-> 'one'
    mysql> SELECT CASE WHEN 1>0 THEN 'true' ELSE 'false' END;
            -> 'true'
        ->     WHEN 'a' THEN 1 WHEN 'b' THEN 2 END;
            -> NULL
  • IF(expr1,expr2,expr3)

    If expr1 is TRUE (expr1 <> 0 and expr1 IS NOT NULL), IF() returns expr2. Otherwise, it returns expr3.


    There is also an IF statement, which differs from the IF() function described here. See Section, “IF Statement”.

    If only one of expr2 or expr3 is explicitly NULL, the result type of the IF() function is the type of the non-NULL expression.

    The default return type of IF() (which may matter when it is stored into a temporary table) is calculated as follows:

    • If expr2 or expr3 produce a string, the result is a string.

      If expr2 and expr3 are both strings, the result is case-sensitive if either string is case-sensitive.

    • If expr2 or expr3 produce a floating-point value, the result is a floating-point value.

    • If expr2 or expr3 produce an integer, the result is an integer.

    mysql> SELECT IF(1>2,2,3);
            -> 3
    mysql> SELECT IF(1<2,'yes','no');
            -> 'yes'
    mysql> SELECT IF(STRCMP('test','test1'),'no','yes');
            -> 'no'
  • IFNULL(expr1,expr2)

    If expr1 is not NULL, IFNULL() returns expr1; otherwise it returns expr2.

    mysql> SELECT IFNULL(1,0);
            -> 1
    mysql> SELECT IFNULL(NULL,10);
            -> 10
    mysql> SELECT IFNULL(1/0,10);
            -> 10
    mysql> SELECT IFNULL(1/0,'yes');
            -> 'yes'

    The default return type of IFNULL(expr1,expr2) is the more general of the two expressions, in the order STRING, REAL, or INTEGER. Consider the case of a table based on expressions or where MySQL must internally store a value returned by IFNULL() in a temporary table:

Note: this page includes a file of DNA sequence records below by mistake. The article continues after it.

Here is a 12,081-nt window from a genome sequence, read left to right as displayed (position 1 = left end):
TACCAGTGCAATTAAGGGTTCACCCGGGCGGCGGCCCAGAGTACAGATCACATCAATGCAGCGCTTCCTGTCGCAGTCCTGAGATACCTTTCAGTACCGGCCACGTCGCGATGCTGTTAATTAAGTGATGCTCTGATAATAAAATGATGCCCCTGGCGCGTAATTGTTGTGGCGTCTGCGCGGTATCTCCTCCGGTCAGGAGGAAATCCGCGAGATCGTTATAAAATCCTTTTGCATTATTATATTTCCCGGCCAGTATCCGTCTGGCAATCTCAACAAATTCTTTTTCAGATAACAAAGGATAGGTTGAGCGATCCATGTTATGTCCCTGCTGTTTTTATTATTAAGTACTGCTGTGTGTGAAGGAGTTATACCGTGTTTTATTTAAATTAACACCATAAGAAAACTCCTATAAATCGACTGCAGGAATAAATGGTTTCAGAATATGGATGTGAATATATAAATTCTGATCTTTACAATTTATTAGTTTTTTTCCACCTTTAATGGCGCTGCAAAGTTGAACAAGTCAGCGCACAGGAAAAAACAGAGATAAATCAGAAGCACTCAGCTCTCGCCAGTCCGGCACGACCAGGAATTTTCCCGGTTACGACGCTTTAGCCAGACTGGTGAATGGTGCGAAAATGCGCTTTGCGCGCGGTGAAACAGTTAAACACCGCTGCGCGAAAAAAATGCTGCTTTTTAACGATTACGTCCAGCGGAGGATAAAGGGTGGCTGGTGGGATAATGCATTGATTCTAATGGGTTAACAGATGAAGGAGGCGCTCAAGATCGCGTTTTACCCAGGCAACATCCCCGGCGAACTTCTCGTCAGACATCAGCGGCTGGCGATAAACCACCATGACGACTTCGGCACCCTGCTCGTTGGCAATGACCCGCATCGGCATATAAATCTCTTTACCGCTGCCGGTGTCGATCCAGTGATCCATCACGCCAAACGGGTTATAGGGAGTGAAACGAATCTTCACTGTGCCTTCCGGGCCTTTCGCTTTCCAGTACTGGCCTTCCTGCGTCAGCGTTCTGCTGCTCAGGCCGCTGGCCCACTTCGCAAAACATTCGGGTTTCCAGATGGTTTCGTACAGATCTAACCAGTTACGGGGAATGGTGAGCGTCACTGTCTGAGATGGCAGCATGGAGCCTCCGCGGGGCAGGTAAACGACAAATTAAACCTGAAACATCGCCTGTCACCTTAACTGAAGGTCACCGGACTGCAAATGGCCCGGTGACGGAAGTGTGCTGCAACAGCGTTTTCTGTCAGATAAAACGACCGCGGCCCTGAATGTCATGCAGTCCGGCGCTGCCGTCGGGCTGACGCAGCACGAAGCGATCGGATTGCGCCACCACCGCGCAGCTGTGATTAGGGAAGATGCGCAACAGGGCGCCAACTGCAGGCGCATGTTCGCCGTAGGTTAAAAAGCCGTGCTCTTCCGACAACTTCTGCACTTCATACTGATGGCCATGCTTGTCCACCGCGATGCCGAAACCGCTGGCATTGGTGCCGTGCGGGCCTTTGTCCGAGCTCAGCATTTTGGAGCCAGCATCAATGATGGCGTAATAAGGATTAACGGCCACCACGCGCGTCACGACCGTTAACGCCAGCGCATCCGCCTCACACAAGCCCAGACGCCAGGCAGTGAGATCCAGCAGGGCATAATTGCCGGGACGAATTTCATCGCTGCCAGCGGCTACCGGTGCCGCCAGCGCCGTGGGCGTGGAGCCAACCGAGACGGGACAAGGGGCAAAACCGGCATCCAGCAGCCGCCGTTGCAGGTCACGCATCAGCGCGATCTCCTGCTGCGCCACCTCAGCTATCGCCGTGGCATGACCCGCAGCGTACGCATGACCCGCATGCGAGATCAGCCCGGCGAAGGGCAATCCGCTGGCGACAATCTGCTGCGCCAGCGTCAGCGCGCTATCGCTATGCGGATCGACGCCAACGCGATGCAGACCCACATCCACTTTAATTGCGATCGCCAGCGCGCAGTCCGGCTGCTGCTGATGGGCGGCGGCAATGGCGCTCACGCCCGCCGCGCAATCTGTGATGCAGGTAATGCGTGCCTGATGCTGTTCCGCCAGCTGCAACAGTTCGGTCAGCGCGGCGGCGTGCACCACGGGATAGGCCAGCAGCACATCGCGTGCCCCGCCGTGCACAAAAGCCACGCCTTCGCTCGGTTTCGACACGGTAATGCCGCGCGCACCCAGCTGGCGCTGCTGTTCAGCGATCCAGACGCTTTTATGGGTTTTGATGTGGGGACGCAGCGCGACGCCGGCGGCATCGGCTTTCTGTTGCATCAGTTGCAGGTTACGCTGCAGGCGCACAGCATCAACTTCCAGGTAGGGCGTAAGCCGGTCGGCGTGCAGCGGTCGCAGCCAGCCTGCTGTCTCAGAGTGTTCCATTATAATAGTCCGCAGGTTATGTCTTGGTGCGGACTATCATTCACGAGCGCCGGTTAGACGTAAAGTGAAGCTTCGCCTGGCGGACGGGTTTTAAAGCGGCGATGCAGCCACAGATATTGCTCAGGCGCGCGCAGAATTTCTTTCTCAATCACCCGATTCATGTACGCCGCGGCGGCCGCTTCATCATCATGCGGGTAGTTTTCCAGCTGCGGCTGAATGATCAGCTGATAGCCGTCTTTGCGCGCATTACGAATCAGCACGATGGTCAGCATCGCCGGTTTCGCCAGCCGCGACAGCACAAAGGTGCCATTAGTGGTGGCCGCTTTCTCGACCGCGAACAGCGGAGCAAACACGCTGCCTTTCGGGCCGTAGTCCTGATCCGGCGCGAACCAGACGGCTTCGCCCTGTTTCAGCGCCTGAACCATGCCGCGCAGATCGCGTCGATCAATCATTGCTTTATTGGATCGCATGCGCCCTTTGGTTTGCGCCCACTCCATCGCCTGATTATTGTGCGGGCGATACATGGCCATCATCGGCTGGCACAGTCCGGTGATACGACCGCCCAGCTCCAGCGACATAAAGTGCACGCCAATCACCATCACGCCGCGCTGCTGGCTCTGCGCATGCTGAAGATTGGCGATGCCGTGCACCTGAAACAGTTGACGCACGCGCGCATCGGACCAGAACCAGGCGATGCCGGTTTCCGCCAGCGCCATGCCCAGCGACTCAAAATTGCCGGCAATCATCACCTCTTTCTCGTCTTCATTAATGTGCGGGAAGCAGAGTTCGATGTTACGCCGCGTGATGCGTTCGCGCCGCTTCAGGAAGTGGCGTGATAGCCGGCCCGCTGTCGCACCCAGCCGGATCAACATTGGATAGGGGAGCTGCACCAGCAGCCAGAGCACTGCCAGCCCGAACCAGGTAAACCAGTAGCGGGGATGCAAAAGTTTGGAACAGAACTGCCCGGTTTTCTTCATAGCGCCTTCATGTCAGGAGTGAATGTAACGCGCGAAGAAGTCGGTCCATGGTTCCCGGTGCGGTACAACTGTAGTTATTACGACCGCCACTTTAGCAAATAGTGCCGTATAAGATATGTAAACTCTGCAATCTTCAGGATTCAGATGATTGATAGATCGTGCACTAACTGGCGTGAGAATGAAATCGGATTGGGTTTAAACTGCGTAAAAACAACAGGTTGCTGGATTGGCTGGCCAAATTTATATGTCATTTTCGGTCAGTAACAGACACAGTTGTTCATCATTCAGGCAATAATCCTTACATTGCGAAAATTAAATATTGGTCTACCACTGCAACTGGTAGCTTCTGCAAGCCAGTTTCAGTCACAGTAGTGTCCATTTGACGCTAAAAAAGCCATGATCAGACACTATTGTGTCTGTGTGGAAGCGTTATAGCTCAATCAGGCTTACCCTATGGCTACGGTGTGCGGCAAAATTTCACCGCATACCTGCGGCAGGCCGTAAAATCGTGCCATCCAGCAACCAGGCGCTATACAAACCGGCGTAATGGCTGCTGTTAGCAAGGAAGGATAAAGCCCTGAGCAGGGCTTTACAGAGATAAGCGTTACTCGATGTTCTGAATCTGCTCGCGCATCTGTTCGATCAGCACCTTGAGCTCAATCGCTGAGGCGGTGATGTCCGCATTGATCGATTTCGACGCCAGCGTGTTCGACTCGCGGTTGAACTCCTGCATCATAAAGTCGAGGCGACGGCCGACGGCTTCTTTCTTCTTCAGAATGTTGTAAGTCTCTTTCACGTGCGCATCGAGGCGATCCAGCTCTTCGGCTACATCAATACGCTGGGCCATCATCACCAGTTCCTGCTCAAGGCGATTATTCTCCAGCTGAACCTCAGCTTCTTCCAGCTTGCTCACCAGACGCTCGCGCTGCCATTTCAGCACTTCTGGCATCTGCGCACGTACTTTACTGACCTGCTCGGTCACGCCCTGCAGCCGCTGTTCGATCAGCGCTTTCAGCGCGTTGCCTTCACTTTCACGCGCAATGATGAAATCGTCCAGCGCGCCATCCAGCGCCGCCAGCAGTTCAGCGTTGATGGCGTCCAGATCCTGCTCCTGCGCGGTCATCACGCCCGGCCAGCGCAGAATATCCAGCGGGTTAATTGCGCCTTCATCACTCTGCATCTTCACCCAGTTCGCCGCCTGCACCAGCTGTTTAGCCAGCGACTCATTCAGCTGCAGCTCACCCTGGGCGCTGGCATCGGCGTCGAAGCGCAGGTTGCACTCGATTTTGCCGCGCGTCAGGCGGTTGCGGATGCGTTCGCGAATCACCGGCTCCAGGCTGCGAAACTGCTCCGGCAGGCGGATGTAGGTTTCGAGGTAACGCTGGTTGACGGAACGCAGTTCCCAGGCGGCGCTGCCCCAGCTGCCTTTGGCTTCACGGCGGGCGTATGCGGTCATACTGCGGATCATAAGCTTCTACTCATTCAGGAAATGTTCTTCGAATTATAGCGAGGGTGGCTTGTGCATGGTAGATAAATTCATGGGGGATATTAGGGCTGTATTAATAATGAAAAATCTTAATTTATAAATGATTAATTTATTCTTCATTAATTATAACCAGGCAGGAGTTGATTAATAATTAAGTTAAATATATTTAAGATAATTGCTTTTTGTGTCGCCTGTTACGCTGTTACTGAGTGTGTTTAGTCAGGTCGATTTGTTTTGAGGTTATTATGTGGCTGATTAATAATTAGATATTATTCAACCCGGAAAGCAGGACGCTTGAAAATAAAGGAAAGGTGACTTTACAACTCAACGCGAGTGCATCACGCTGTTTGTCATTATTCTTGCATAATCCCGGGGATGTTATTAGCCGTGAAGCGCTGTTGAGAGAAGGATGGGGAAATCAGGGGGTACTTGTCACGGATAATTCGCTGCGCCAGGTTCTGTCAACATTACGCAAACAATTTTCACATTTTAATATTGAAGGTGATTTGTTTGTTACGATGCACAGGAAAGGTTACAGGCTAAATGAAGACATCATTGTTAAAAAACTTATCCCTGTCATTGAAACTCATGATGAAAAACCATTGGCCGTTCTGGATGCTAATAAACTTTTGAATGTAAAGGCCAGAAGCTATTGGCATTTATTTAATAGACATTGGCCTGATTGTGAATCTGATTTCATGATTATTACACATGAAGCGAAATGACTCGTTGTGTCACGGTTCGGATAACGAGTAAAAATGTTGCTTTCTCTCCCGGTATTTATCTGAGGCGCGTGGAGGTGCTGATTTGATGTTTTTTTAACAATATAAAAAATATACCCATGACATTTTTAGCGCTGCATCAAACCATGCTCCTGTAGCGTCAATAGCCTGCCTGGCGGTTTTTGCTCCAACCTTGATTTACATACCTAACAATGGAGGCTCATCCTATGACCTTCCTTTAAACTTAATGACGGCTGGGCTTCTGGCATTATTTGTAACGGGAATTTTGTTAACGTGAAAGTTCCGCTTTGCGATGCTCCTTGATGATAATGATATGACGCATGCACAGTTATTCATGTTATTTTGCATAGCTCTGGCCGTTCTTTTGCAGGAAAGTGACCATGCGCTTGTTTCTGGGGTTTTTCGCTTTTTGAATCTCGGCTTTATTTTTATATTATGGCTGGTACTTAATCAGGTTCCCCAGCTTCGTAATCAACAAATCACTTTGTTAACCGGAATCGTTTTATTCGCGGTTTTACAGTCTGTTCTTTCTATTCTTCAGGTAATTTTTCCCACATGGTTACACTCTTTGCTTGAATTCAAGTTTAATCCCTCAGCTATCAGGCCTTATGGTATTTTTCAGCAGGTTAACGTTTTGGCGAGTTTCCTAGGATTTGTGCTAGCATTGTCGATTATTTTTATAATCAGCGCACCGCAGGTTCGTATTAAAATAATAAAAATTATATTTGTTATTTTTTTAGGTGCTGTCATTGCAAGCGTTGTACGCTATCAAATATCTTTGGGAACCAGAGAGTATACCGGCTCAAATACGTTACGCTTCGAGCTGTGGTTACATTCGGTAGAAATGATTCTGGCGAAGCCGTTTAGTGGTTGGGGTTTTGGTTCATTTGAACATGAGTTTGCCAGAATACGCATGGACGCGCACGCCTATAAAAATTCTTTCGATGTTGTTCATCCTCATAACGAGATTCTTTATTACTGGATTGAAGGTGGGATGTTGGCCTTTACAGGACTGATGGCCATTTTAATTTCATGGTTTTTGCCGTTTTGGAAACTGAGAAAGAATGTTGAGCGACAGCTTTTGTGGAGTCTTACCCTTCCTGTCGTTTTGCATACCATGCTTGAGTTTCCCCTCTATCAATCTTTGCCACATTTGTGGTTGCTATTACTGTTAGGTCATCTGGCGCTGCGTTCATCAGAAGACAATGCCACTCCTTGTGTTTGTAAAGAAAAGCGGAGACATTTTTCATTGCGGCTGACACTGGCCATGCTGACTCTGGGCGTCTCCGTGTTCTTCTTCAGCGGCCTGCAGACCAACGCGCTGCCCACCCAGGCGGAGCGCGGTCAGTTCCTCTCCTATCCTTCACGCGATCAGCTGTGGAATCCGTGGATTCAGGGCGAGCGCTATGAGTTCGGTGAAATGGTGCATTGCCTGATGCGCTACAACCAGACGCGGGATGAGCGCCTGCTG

mysql> CREATE TABLE tmp SELECT IFNULL(1,'test') AS test;
    mysql> DESCRIBE tmp;
    | Field | Type         | Null | Key | Default | Extra |
    | test  | varbinary(4) | NO   |     |         |       |

    In this example, the type of the test column is VARBINARY(4) (a string type).

  • NULLIF(expr1,expr2)

    Returns NULL if expr1 = expr2 is true, otherwise returns expr1. This is the same as CASE WHEN expr1 = expr2 THEN NULL ELSE expr1 END.

    The return value has the same type as the first argument.

    mysql> SELECT NULLIF(1,1);
            -> NULL
    mysql> SELECT NULLIF(1,2);
            -> 1

    MySQL evaluates expr1 twice if the arguments are not equal.

For each of these functions, if the first argument contains only characters present in the character set and collation used by the second argument (and it is constant), the latter character set and collation is used to make the comparison. System variable values are handled as column values of the same character and collation. Some queries using these functions with system variables may be rejected with Illegal mix of collations as a result. In such cases, you should cast the system variable to the correct character set and collation.